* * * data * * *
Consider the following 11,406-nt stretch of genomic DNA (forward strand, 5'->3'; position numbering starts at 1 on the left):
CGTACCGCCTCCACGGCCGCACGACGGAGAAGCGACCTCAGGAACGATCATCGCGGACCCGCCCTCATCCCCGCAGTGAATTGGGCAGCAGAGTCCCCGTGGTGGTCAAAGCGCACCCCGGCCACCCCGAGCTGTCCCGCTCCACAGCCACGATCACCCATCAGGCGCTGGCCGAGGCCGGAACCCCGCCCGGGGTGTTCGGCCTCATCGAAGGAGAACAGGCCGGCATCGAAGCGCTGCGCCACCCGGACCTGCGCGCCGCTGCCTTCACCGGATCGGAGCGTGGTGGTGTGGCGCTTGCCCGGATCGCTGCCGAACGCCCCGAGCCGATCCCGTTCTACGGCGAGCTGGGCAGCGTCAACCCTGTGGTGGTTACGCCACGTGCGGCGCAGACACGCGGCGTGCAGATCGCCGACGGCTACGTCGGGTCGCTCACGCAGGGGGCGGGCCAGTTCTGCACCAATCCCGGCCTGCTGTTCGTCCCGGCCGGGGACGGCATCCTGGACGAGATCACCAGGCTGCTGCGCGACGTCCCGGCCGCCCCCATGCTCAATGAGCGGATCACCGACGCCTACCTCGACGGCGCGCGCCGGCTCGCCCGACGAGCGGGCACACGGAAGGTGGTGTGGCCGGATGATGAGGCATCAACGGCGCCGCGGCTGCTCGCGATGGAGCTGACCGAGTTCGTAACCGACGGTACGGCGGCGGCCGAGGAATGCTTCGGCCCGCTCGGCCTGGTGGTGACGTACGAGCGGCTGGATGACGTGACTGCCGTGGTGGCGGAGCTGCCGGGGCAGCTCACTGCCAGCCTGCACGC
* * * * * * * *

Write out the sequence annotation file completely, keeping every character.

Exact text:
Consider the following 11,406-nt stretch of genomic DNA (forward strand, 5'->3'; position numbering starts at 1 on the left):
CGTACCGCCTCCACGGCCGCACGACGGAGAAGCGACCTCAGGAACGATCATCGCGGACCCGCCCTCATCCCCGCAGTGAATTGGGCAGCAGAGTCCCCGTGGTGGTCAAAGCGCACCCCGGCCACCCCGAGCTGTCCCGCTCCACAGCCACGATCACCCATCAGGCGCTGGCCGAGGCCGGAACCCCGCCCGGGGTGTTCGGCCTCATCGAAGGAGAACAGGCCGGCATCGAAGCGCTGCGCCACCCGGACCTGCGCGCCGCTGCCTTCACCGGATCGGAGCGTGGTGGTGTGGCGCTTGCCCGGATCGCTGCCGAACGCCCCGAGCCGATCCCGTTCTACGGCGAGCTGGGCAGCGTCAACCCTGTGGTGGTTACGCCACGTGCGGCGCAGACACGCGGCGTGCAGATCGCCGACGGCTACGTCGGGTCGCTCACGCAGGGGGCGGGCCAGTTCTGCACCAATCCCGGCCTGCTGTTCGTCCCGGCCGGGGACGGCATCCTGGACGAGATCACCAGGCTGCTGCGCGACGTCCCGGCCGCCCCCATGCTCAATGAGCGGATCACCGACGCCTACCTCGACGGCGCGCGCCGGCTCGCCCGACGAGCGGGCACACGGAAGGTGGTGTGGCCGGATGATGAGGCATCAACGGCGCCGCGGCTGCTCGCGATGGAGCTGACCGAGTTCGTAACCGACGGTACGGCGGCGGCCGAGGAATGCTTCGGCCCGCTCGGCCTGGTGGTGACGTACGAGCGGCTGGATGACGTGACTGCCGTGGTGGCGGAGCTGCCGGGGCAGCTCACTGCCAGCCTGCACGC